“We’ve taken the biggest surge in national income in years and squandered it. The punters are spending every cent they can and Canberra is encouraging that by handing back its share of the commodity price loot as tax cuts.”
Yes, Keynesian wannabes Access Economics released a report fretting about interest rate hikes, and it feels the answer is to remove the financial options of individuals and ensure that the government collects and hoards ever more of the people’s income. I suppose one should look at it this way; some day soon you might benefit if you find yourself in a geographic or demographic sweet spot that the government needs to court come election time.
Talking about rum plans, this proposal from Deloitte floats an admirable (though not particularly original) idea – swapping tax deductions on work expenses for across-the-board tax cuts. Liberals will start to choke when they see Deloitte’s adjustment of the progressive income tax rates:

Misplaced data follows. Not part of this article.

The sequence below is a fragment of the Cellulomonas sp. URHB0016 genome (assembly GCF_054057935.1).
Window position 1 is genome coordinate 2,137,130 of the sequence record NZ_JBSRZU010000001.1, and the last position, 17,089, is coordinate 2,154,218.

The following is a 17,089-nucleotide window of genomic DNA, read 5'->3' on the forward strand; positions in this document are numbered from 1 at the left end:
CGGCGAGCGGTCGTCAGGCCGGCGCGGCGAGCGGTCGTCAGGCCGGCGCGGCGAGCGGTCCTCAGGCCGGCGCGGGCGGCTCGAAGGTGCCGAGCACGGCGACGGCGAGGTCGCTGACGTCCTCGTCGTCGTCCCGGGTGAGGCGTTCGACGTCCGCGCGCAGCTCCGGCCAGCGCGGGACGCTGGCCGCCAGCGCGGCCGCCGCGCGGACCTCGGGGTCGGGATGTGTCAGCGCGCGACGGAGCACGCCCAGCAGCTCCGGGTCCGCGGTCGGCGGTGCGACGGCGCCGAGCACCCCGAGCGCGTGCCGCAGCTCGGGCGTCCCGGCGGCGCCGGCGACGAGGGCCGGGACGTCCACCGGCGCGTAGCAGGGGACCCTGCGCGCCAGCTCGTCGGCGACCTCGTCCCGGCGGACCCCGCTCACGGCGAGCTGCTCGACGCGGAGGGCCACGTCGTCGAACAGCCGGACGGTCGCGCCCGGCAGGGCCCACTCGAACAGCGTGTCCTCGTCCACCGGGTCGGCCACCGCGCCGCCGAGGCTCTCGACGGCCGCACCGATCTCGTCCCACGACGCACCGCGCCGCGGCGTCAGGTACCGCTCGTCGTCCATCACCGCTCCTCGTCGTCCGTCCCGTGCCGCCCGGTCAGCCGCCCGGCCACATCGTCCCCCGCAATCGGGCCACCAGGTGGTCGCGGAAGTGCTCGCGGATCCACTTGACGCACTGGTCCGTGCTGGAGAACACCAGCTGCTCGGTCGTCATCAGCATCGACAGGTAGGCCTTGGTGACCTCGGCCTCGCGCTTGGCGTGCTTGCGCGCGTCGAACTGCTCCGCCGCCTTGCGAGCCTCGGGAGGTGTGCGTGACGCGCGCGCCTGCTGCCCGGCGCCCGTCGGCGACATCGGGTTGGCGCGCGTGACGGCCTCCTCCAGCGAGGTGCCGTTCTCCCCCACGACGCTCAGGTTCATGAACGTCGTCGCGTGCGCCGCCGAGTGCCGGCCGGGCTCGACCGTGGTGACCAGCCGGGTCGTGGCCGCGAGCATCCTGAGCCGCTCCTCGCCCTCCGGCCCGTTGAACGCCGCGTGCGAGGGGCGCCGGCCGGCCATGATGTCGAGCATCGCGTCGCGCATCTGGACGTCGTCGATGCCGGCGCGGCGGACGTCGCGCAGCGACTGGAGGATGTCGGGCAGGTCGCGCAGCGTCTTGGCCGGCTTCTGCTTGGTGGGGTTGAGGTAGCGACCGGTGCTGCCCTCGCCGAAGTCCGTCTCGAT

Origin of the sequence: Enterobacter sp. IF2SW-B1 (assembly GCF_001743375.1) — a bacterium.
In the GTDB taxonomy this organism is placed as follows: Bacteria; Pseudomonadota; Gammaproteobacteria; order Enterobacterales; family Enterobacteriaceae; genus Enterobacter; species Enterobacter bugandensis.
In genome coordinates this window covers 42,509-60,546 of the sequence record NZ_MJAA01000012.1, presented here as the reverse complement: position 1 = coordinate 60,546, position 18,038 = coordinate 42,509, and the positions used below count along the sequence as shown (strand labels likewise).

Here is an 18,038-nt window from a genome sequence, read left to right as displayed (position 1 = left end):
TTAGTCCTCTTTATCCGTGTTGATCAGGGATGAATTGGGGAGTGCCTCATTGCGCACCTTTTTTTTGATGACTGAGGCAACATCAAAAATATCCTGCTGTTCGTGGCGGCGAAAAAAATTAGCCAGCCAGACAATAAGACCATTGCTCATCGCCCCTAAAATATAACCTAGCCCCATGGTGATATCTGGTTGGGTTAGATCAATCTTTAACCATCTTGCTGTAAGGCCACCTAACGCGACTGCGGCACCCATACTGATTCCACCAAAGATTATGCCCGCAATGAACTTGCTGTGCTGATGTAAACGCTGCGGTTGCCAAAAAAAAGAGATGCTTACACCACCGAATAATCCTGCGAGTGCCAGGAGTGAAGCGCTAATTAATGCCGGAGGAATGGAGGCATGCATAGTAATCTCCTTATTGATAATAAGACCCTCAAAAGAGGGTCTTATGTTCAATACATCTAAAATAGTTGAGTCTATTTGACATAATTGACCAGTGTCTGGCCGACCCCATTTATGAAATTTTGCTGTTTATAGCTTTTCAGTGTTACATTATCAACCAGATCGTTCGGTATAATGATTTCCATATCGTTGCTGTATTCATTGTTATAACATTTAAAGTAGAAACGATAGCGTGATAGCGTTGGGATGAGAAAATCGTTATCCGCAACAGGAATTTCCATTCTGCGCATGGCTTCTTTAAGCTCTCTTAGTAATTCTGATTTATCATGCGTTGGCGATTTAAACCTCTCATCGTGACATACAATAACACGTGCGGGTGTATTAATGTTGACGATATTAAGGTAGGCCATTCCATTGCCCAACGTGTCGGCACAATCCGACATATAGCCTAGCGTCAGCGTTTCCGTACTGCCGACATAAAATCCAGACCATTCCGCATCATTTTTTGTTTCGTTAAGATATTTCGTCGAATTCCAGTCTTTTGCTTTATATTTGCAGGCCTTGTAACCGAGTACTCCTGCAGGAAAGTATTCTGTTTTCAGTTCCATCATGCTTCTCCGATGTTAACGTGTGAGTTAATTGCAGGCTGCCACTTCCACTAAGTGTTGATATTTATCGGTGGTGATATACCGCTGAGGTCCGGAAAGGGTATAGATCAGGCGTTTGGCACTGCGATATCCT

The poorest tax payers would see their rate cut from 15 per cent to 4 per cent, with the 42 per cent tax rate paid by people earning $75,001-$125,000 falling to 33 per cent. The top 47 per cent rate paid by those earning more than $125,000 could be cut to 44 per cent.
Deloitte would surely have access to the masses of theoretical and empirical evidence showing the superior economic benefits of shrinking the gap between top marginal rates of income tax and the lower rates, not to mention the moral argument. Why this EC (and I do not mean European Community, though maybe I do…) drivel, then? Why do Deloitte believe they need to field a taxation proposal that is going to win elections?
Thankfully, the political party that prides itself on its fiscal responsibility and economic liberalism holds government in Australia. Yet we have a curmudgeonly treasurer (chancellor of the exchequer) who steadfastly refuses to budge over our absurdly high top marginal tax rate of 47%. He is more than happy to ladle out benefits to politically useful groups, however. Oddly named, the Liberal Party of Australia, when one considers it is run by big government conservatives.
Couple these few good men with the leading economics consultancies, who seem to be trying to outdo each other in the social crusading stakes.
Have these people never heard of the Chicago school? I despair.